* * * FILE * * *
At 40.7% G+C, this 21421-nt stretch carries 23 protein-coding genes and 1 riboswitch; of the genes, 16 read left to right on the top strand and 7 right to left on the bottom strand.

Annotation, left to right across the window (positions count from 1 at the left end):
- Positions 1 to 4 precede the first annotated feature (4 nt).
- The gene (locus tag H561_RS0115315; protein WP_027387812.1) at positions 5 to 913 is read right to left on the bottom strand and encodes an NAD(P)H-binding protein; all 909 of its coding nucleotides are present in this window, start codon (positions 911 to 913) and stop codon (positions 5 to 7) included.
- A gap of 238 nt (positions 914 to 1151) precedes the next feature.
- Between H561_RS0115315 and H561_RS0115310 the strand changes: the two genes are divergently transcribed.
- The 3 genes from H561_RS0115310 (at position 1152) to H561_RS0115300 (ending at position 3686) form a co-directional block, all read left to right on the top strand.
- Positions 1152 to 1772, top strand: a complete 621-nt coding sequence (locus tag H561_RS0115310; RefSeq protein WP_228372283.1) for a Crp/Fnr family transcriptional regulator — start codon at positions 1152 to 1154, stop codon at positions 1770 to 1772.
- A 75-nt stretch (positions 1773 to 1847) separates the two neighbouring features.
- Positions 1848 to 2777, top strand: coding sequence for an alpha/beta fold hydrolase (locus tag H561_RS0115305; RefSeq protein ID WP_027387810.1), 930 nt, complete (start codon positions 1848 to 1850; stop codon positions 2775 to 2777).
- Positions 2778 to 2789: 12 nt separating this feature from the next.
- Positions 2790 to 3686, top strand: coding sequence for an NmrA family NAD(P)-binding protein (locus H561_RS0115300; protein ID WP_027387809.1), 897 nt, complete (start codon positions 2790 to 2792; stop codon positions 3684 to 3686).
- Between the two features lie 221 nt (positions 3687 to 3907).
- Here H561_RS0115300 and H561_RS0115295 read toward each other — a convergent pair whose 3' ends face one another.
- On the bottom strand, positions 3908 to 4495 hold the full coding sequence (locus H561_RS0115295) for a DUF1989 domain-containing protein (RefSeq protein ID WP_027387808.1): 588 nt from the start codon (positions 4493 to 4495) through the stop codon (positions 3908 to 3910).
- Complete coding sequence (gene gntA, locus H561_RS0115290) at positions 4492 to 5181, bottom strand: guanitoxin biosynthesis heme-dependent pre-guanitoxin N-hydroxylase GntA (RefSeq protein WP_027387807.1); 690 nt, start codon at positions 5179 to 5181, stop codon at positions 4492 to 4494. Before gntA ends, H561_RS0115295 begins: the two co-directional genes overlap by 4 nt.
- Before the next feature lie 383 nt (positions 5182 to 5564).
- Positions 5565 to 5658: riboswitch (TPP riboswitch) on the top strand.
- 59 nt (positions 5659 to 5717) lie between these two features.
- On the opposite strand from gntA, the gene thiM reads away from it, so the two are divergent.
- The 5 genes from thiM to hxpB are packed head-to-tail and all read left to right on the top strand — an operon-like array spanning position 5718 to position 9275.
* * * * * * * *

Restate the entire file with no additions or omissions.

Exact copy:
At 40.7% G+C, this 21421-nt stretch carries 23 protein-coding genes and 1 riboswitch; of the genes, 16 read left to right on the top strand and 7 right to left on the bottom strand.

Annotation, left to right across the window (positions count from 1 at the left end):
- Positions 1 to 4 precede the first annotated feature (4 nt).
- The gene (locus tag H561_RS0115315; protein WP_027387812.1) at positions 5 to 913 is read right to left on the bottom strand and encodes an NAD(P)H-binding protein; all 909 of its coding nucleotides are present in this window, start codon (positions 911 to 913) and stop codon (positions 5 to 7) included.
- A gap of 238 nt (positions 914 to 1151) precedes the next feature.
- Between H561_RS0115315 and H561_RS0115310 the strand changes: the two genes are divergently transcribed.
- The 3 genes from H561_RS0115310 (at position 1152) to H561_RS0115300 (ending at position 3686) form a co-directional block, all read left to right on the top strand.
- Positions 1152 to 1772, top strand: a complete 621-nt coding sequence (locus tag H561_RS0115310; RefSeq protein WP_228372283.1) for a Crp/Fnr family transcriptional regulator — start codon at positions 1152 to 1154, stop codon at positions 1770 to 1772.
- A 75-nt stretch (positions 1773 to 1847) separates the two neighbouring features.
- Positions 1848 to 2777, top strand: coding sequence for an alpha/beta fold hydrolase (locus tag H561_RS0115305; RefSeq protein ID WP_027387810.1), 930 nt, complete (start codon positions 1848 to 1850; stop codon positions 2775 to 2777).
- Positions 2778 to 2789: 12 nt separating this feature from the next.
- Positions 2790 to 3686, top strand: coding sequence for an NmrA family NAD(P)-binding protein (locus H561_RS0115300; protein ID WP_027387809.1), 897 nt, complete (start codon positions 2790 to 2792; stop codon positions 3684 to 3686).
- Between the two features lie 221 nt (positions 3687 to 3907).
- Here H561_RS0115300 and H561_RS0115295 read toward each other — a convergent pair whose 3' ends face one another.
- On the bottom strand, positions 3908 to 4495 hold the full coding sequence (locus H561_RS0115295) for a DUF1989 domain-containing protein (RefSeq protein ID WP_027387808.1): 588 nt from the start codon (positions 4493 to 4495) through the stop codon (positions 3908 to 3910).
- Complete coding sequence (gene gntA, locus H561_RS0115290) at positions 4492 to 5181, bottom strand: guanitoxin biosynthesis heme-dependent pre-guanitoxin N-hydroxylase GntA (RefSeq protein WP_027387807.1); 690 nt, start codon at positions 5179 to 5181, stop codon at positions 4492 to 4494. Before gntA ends, H561_RS0115295 begins: the two co-directional genes overlap by 4 nt.
- Before the next feature lie 383 nt (positions 5182 to 5564).
- Positions 5565 to 5658: riboswitch (TPP riboswitch) on the top strand.
- 59 nt (positions 5659 to 5717) lie between these two features.
- On the opposite strand from gntA, the gene thiM reads away from it, so the two are divergent.
- The 5 genes from thiM to hxpB are packed head-to-tail and all read left to right on the top strand — an operon-like array spanning position 5718 to position 9275.